Esta's Kitchen: The Triumphant Return of Esta!
By: Esther Buchanan, December 18, 2012
Esther Buchanon - Finished product... and cute toes.
Well, team I have an announcement to make. I’m now a Cape Codder living down South.
It was a difficult decision to make but in the end, I decided that my awesomeness could not be contained to one area. It wasn’t fair to the rest of the world.
So I’ve retired from the newspaper life and have now decided to become a ______ (I'll fill in the blank when I figure it out). I thought about becoming a belly dancer. But it turned out that they don’t actually require you to have a big belly... so confusing. I thought about realizing my dream of becoming an Olympian. However, it turns out “Sexy Columnist” isn’t actually a category. Shame really, I’m WAY ahead in the training program.
There are a few glaring differences between living down South and living up North. For starters the sweet, sweet smell of BBQ in the air. It was the first meal I had when I moved South because when it comes to the fine art of BBQ, no one does it like the Southern folk. No offense, but the North can’t cook BBQ.
The second difference is FRIED THINGS EVERYWHERE! The other day I saw a sign that said “Fried Gizzards and Livers. White Gravy. 49¢." Gizzards are just gross, but seeing a sign for white gravy for sale was like sex for my eyes.
The third and final difference (for now) is a place called “Hobby Lobby” which I immediately recognized as the ninth level of hell. So many crafts, and crafters and annoying people, and they were all in my way. Perhaps I shouldn’t have gone this close to Christmas.
Bring On The Beer (And Soup)
But I digress. You all came here for a beer recipe and while my geographical location has changed, my ability to cook up deliciousness to fill my belly and yours, has not. Today we are making Beer Veggie & Beef Soup and as usual it was a masterpiece. But what else would you expect from an Olympian-in-training?
For beer I used a family favorite from around these parts called Shiner Bock created by Spoetzl Brewery out of Shiner, Texas. It's a deep amber bock, and very smooth. I was surprised when I first tasted it how light it was in the beginning. The flavor hit a second later with a rich kind of sweetness and despite the full flavor it was so smooth. I couldn’t get over the smoothness. I also liked that there was no bitterness, even on the end of the sip. It’s a good quality beer with an even-taste that you could drink over and over again.
And isn’t this what we are all going for? A beer that we can drink 10 of and not get sick of? Maybe it’s just me... all part of the training program.
It was the perfect beer to cook soup with because remember the longer that soup cooks, or sits, the deeper the flavor becomes. If you use a bitter beer or something too strong, the flavor will overpower everything else.
Whatever kind of veggies you want to use will probably be just fine. I selected ones that I was in the mood for at the time. I recommend keeping the cabbage as it adds a sweetness that balances the soup nicely.
When I set out to make this soup I didn’t want just run-of-the-mill veggie soup that tasted like watery tomatoes with mushy vegetables. I wanted a deep rich flavor with layers of flavor. If you are going to cook with beer you shouldn’t waste the flavor it adds.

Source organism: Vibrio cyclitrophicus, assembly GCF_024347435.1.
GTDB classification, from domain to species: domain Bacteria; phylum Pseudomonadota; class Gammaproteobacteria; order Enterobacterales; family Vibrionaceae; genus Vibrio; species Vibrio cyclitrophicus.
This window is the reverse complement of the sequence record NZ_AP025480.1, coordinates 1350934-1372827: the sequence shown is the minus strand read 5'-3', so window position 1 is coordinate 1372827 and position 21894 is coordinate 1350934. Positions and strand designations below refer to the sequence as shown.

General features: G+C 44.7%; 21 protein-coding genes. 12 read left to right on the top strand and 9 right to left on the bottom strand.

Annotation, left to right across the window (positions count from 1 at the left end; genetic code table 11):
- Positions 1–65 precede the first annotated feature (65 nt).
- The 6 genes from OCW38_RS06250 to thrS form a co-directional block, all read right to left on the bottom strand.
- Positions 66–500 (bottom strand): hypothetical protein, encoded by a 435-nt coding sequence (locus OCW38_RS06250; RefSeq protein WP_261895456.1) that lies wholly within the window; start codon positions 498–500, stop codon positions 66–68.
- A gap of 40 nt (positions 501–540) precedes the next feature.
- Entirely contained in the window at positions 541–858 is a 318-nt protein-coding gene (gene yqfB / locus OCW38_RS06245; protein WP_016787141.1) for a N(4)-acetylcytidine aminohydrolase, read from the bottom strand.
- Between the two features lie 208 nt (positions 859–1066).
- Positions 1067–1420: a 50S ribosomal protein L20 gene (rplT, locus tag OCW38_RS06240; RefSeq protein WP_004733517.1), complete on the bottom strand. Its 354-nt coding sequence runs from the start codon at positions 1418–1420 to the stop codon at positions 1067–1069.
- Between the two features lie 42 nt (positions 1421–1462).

The key to this soup was caramelization. After I sauteed the meat I added the tomato paste and cooked it until it began to caramelize. If you’ve never caramelized tomato paste then you should. It changes the flavor of it almost completely like roasted tomatoes.
You can tell when it's ready because you will begin to smell it and the bottom of the pan will begin to turn brown. When you add the beer it braises all that good flavor up into the soup.
Next I added the beef stock, garlic and spices and let them all simmer together for awhile. The beer and stock reduced some, and I ended up with a lovely thick, rich base full of flavor. That base became the bottom layer that stood up to all the tomatoes and water I added later. And you know what they say about being on the bottom.
While I used ground turkey for this recipe, the meat is optional if you want total veggie. It's important that you let this soup be thicker than you expect it to be. This way the flavor will hold and the veggies won’t become just mush.
Beer Veggie Soup
1lb of ground turkey or beef (optional)
1 onion, roughly chopped
½ head of cabbage, medium sliced
2 parsnips, peeled and cubed
2 broccoli crowns, roughly stemmed
1 6oz can of tomato paste
1 14 oz can of diced tomatoes, drained
1 14 oz can of beef broth
1 cup of beer
1 28 oz can of crushed tomatoes
2 cups of water
1 15 oz can of corn or ½ package of frozen corn
Green peas (optional)
1 T of Worchestershire Sauce
4 cloves of garlic, roughly chopped. (I’m into roughly chopping garlic in soups)
½ t of cumin
1 heaping t of Paprika
1T of salt
2 beef boullion cubes (I used Knorr; don’t use the cheap stuff)
¼ t of cayenne
1 T Olive Oil
Saute the onions and ground turkey in olive oil on medium-heat till done. Increase heat and add the tomato paste, cook until the tomato paste begins to caramelize in bottom of pan.
Add beer and scrape bottom of pan until all the lovely bits come up, about 5 minutes. Add the beer broth, garlic and all the spices. Simmer at a medium heat for about 10 to 15 minutes.
Add diced tomatoes and crushed tomatoes and 1 cup of water. Add all the veggies except corn. Add final cup of water if needed. Cabbage will look like it won’t fit but will cook down.
Cover pot and simmer on low heat till all veggies are done, about 20 to 30 minutes. Add corn and cook about 10 minutes more. Keep soup on low heat til ready to serve.
For Esta's favorite recipes of cornbread feel free to email her at firstname.lastname@example.org and add her as a friend on Facebook at Esta's Kitchen.